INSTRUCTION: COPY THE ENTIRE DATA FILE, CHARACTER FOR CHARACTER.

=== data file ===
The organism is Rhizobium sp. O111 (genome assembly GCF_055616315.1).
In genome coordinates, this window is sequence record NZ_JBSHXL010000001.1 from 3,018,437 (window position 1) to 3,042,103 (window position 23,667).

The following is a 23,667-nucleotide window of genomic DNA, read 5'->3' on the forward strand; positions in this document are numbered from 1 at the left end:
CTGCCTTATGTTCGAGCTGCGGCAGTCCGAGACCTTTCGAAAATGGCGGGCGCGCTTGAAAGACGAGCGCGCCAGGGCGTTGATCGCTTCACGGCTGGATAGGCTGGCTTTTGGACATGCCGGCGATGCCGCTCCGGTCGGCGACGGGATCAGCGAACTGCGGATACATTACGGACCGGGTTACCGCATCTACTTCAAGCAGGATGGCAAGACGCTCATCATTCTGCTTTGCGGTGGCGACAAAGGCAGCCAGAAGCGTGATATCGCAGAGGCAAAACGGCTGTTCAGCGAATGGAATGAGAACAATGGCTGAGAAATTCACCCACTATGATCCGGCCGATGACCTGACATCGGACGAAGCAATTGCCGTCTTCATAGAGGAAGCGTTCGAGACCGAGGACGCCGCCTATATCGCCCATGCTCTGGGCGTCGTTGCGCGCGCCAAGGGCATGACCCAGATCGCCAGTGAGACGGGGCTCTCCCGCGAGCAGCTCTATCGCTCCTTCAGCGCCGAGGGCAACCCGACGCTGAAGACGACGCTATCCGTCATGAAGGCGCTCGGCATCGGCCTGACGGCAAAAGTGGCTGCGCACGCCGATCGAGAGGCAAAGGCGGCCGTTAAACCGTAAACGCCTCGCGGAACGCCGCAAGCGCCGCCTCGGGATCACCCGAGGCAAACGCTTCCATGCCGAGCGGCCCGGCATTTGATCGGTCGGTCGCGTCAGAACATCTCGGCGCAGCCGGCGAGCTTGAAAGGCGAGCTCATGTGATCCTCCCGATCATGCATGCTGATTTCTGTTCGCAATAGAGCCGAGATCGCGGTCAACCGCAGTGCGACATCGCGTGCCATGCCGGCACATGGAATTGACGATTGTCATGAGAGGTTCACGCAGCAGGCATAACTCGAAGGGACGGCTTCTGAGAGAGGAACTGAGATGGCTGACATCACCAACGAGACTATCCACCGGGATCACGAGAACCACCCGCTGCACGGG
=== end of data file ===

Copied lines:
The organism is Rhizobium sp. O111 (genome assembly GCF_055616315.1).
In genome coordinates, this window is sequence record NZ_JBSHXL010000001.1 from 3,018,437 (window position 1) to 3,042,103 (window position 23,667).

The following is a 23,667-nucleotide window of genomic DNA, read 5'->3' on the forward strand; positions in this document are numbered from 1 at the left end:
CTGCCTTATGTTCGAGCTGCGGCAGTCCGAGACCTTTCGAAAATGGCGGGCGCGCTTGAAAGACGAGCGCGCCAGGGCGTTGATCGCTTCACGGCTGGATAGGCTGGCTTTTGGACATGCCGGCGATGCCGCTCCGGTCGGCGACGGGATCAGCGAACTGCGGATACATTACGGACCGGGTTACCGCATCTACTTCAAGCAGGATGGCAAGACGCTCATCATTCTGCTTTGCGGTGGCGACAAAGGCAGCCAGAAGCGTGATATCGCAGAGGCAAAACGGCTGTTCAGCGAATGGAATGAGAACAATGGCTGAGAAATTCACCCACTATGATCCGGCCGATGACCTGACATCGGACGAAGCAATTGCCGTCTTCATAGAGGAAGCGTTCGAGACCGAGGACGCCGCCTATATCGCCCATGCTCTGGGCGTCGTTGCGCGCGCCAAGGGCATGACCCAGATCGCCAGTGAGACGGGGCTCTCCCGCGAGCAGCTCTATCGCTCCTTCAGCGCCGAGGGCAACCCGACGCTGAAGACGACGCTATCCGTCATGAAGGCGCTCGGCATCGGCCTGACGGCAAAAGTGGCTGCGCACGCCGATCGAGAGGCAAAGGCGGCCGTTAAACCGTAAACGCCTCGCGGAACGCCGCAAGCGCCGCCTCGGGATCACCCGAGGCAAACGCTTCCATGCCGAGCGGCCCGGCATTTGATCGGTCGGTCGCGTCAGAACATCTCGGCGCAGCCGGCGAGCTTGAAAGGCGAGCTCATGTGATCCTCCCGATCATGCATGCTGATTTCTGTTCGCAATAGAGCCGAGATCGCGGTCAACCGCAGTGCGACATCGCGTGCCATGCCGGCACATGGAATTGACGATTGTCATGAGAGGTTCACGCAGCAGGCATAACTCGAAGGGACGGCTTCTGAGAGAGGAACTGAGATGGCTGACATCACCAACGAGACTATCCACCGGGATCACGAGAACCACCCGCTGCACGGG